Society of St. Vincent de Paul set to close both thrift stores

February 27, 2024

(File photo)

HOUSTON — The Society of St. Vincent de Paul of Archdiocese of Galveston-Houston (SVdP) will close both of its thrift store locations on Saturday, March 23.

While a variety of reasons, including less than ideal locations, rising costs, increased competition, reduced volunteer numbers paired with a challenging labor market, led to the decision to close the pair of stores, according to a Feb. 13 statement from SVdP. Officials also said they plan on opening new stores in the future.

The Bellaire thrift store location is on Cedar Street, and the Houston outlet location is in the Gulfgate area.

“We have decided to focus our efforts on strengthening our network of conferences that provide direct aid to the greater Houston community and the growth and expansion of our Underserved Communities Initiative and ‘Getting Ahead’ Program,” the statement continued.

“These initiatives enable us to teach people how to fish so they can feed their families for a lifetime and reach the children and working-poor families that have been historically disregarded during times of crisis,” Val Senegal, chief program officer, said.

Senegal continued, “SVdP wants to thank the entire greater Houston community for its outpouring of support and assistance. We will continue our mission to provide services to those most vulnerable during a crisis and anticipate opening brand-new stores in the future.” Senegal said that as they “momentarily” transition from the thrift store business, SVdP hopes donors and friends will continue supporting the organization.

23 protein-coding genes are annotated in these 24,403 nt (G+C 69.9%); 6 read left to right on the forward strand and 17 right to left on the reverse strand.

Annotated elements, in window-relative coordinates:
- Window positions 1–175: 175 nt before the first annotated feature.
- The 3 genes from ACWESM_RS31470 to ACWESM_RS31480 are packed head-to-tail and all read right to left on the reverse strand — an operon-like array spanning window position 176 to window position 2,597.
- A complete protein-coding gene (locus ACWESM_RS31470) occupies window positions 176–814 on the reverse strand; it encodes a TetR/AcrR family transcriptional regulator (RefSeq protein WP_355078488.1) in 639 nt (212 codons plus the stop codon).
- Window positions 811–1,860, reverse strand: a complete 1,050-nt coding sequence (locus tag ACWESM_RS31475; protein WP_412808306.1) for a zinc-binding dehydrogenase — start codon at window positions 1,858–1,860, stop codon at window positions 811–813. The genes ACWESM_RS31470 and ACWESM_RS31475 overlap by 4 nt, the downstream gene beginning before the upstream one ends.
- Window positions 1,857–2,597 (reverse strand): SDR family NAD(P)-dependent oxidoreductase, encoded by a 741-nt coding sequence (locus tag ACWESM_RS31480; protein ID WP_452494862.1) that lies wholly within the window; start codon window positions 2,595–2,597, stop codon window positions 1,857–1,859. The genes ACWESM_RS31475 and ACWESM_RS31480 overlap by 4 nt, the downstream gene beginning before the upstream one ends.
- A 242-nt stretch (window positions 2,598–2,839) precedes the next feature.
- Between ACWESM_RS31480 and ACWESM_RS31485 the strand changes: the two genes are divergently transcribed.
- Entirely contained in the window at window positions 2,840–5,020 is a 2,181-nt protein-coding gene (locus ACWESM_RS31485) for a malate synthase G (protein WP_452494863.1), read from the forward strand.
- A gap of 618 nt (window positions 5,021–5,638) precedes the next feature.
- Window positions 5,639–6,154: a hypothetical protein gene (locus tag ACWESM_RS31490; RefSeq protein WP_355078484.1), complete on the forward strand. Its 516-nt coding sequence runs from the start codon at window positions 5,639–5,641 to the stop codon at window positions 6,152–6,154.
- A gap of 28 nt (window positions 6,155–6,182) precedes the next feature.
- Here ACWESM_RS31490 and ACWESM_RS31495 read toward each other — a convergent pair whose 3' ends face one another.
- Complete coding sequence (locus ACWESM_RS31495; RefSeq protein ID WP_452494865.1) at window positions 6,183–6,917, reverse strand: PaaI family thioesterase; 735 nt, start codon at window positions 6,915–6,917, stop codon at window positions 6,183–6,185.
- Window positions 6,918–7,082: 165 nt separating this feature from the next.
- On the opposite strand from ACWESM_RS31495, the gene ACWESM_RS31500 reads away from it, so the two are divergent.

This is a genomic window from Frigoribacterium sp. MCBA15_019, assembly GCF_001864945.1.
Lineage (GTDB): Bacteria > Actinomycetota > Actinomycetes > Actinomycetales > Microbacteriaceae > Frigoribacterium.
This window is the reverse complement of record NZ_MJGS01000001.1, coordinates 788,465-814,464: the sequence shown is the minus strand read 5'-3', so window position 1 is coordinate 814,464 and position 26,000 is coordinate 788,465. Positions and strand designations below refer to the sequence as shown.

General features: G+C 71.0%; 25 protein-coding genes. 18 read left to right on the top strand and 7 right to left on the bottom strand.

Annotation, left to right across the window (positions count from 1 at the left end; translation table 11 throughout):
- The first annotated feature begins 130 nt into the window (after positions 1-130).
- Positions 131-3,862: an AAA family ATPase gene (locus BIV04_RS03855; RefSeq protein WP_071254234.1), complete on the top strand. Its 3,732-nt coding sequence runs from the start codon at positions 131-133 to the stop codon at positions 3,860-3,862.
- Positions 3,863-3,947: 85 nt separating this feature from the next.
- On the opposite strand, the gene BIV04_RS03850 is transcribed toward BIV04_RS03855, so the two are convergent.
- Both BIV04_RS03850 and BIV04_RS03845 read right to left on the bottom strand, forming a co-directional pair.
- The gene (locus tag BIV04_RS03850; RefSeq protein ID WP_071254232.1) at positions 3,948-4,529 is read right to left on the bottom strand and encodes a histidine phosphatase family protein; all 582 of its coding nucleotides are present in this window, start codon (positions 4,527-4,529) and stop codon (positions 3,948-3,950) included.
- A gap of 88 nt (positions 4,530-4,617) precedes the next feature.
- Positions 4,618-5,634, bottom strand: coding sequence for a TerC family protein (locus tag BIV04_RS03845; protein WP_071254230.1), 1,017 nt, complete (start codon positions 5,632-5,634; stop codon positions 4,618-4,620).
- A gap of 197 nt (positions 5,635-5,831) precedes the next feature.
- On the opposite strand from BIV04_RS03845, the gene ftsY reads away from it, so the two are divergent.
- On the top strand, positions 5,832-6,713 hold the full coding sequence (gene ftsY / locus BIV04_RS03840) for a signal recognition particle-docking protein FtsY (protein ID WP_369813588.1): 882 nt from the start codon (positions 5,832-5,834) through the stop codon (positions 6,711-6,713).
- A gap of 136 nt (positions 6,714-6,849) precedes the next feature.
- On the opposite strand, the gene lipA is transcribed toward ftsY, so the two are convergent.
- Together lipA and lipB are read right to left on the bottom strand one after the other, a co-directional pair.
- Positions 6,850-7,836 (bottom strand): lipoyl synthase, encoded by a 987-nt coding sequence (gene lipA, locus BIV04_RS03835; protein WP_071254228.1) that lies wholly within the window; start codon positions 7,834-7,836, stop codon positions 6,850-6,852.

Inspired by Gospel values since 1871, the organization’s members aim to grow spiritually by providing person-to-person service to all in need throughout Galveston-Houston. SVdP’s actions promote the person’s dignity and alleviate their neighbors’ suffering and distress while addressing the conditions that cause them through systemic change.

In 2022, SVdP provided more than $13 million in direct aid to more than 49,000 distressed individuals. This impact was achieved because of its dedicated members, referred to as Vincentians and committed volunteers spread across the 10-county Archdiocese.

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